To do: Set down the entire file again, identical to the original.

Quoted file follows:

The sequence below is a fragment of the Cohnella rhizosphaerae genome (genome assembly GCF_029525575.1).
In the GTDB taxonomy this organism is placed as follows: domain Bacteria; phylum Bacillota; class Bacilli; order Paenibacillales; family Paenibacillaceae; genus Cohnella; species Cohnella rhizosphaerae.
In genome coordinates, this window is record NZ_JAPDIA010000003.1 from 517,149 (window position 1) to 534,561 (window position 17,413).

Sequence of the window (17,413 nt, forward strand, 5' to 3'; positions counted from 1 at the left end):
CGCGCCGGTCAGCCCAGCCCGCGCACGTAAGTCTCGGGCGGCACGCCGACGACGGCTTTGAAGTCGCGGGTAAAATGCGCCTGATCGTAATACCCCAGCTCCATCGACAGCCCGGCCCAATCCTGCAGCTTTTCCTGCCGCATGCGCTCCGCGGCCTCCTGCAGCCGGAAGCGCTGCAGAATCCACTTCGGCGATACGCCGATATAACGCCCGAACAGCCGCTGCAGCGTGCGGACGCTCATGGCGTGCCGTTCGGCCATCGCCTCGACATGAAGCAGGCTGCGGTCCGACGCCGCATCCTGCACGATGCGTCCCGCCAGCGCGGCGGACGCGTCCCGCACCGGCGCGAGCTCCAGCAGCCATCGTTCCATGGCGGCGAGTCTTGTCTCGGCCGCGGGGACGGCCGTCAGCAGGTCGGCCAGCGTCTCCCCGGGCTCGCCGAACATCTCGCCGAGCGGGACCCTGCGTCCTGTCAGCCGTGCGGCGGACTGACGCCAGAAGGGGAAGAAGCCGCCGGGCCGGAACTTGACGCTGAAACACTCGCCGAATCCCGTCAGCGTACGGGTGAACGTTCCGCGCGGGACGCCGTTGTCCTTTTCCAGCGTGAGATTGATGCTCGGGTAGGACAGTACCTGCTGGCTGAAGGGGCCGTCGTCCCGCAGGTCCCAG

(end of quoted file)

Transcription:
The sequence below is a fragment of the Cohnella rhizosphaerae genome (genome assembly GCF_029525575.1).
In the GTDB taxonomy this organism is placed as follows: domain Bacteria; phylum Bacillota; class Bacilli; order Paenibacillales; family Paenibacillaceae; genus Cohnella; species Cohnella rhizosphaerae.
In genome coordinates, this window is record NZ_JAPDIA010000003.1 from 517,149 (window position 1) to 534,561 (window position 17,413).

Sequence of the window (17,413 nt, forward strand, 5' to 3'; positions counted from 1 at the left end):
CGCGCCGGTCAGCCCAGCCCGCGCACGTAAGTCTCGGGCGGCACGCCGACGACGGCTTTGAAGTCGCGGGTAAAATGCGCCTGATCGTAATACCCCAGCTCCATCGACAGCCCGGCCCAATCCTGCAGCTTTTCCTGCCGCATGCGCTCCGCGGCCTCCTGCAGCCGGAAGCGCTGCAGAATCCACTTCGGCGATACGCCGATATAACGCCCGAACAGCCGCTGCAGCGTGCGGACGCTCATGGCGTGCCGTTCGGCCATCGCCTCGACATGAAGCAGGCTGCGGTCCGACGCCGCATCCTGCACGATGCGTCCCGCCAGCGCGGCGGACGCGTCCCGCACCGGCGCGAGCTCCAGCAGCCATCGTTCCATGGCGGCGAGTCTTGTCTCGGCCGCGGGGACGGCCGTCAGCAGGTCGGCCAGCGTCTCCCCGGGCTCGCCGAACATCTCGCCGAGCGGGACCCTGCGTCCTGTCAGCCGTGCGGCGGACTGACGCCAGAAGGGGAAGAAGCCGCCGGGCCGGAACTTGACGCTGAAACACTCGCCGAATCCCGTCAGCGTACGGGTGAACGTTCCGCGCGGGACGCCGTTGTCCTTTTCCAGCGTGAGATTGATGCTCGGGTAGGACAGTACCTGCTGGCTGAAGGGGCCGTCGTCCCGCAGGTCCCAG